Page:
Qualitative vs Quantitative variables
Qualitative variables are categorical items, whereas quantitative variables have a numerical value associated.
Qualitative example: Blood group
Quantitative example: Temperature
Discrete vs Continuous variables
Quantitative variables can be split into discrete (counted to an exact figure) or continuous, which can’t be measured precisely so need to be rounded.
Discrete example: No of children in a family
Continuous example: A length measured to the nearest cm
A variable that represents a numerical value within a chance experiment. Discrete random variables can assume only a specific number of values at isolated points whereas continuous random variables can assume any value.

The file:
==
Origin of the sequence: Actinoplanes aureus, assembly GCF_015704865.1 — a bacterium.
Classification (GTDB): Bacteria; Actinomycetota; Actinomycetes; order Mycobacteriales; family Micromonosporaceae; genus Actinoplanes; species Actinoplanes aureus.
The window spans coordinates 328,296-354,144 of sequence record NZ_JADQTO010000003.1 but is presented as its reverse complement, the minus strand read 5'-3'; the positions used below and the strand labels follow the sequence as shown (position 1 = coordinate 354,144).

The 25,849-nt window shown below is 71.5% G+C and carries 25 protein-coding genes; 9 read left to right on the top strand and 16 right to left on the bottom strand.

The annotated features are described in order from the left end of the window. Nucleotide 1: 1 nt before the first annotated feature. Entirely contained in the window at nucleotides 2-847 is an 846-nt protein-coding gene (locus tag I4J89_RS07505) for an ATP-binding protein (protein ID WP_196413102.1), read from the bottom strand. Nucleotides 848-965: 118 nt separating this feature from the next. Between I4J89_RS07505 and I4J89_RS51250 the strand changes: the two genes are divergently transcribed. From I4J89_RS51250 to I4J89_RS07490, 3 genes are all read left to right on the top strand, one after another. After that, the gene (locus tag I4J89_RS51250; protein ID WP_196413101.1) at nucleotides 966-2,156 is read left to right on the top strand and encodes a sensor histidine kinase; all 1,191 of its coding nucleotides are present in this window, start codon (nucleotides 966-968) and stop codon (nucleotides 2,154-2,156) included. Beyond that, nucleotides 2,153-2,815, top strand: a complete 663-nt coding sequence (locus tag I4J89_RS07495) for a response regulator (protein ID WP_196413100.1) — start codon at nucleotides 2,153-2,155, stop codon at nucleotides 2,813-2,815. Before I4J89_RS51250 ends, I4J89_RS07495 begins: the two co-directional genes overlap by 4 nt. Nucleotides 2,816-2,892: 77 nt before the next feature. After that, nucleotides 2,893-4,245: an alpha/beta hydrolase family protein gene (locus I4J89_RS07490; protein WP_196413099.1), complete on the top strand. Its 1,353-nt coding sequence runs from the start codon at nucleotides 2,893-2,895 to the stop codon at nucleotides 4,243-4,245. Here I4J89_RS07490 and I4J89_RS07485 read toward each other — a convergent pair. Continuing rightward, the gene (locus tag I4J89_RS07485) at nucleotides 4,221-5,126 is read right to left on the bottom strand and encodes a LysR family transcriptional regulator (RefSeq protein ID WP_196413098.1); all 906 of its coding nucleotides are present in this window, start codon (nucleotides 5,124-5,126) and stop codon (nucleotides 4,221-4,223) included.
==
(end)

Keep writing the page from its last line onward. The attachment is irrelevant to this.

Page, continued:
Class intervals can be used to categorise continuous quantitative variables e.g. lengths grouped at 10cm intervals 0-10cm, 10-20cm, etc. This effectively turns them into a qualitative variable, making them easier to summarise on your reports.
Primary data vs secondary data
Primary data is directly collected for the experiment, whereas secondary data comes from an external source.
Qualitative variables can be summarised by scales as well as class intervals.
Nominal scales are unordered scales where the category names follow no logical order e.g. gender:
Ordinal scales are scales with a logical order e.g. survey responses of:
- Strongly Agree
- Strongly Disagree
Univariate and bivariate data
Univariate data comes from one source only. Bivariate data is two different dependent variables from the same population. The goal of examining bivariate data is usually to show a relationship or association between the two variables and can be tracked effectively using scatter plot charts.
Univariate example: Attendance figures for a football team
Bivariate example: Attendance figures for a football team compared with matchday beer sale figures
The five-number summary of a variable consists of its minimum value, the first quartile (Q1), Q2, Q3 and its maximum value.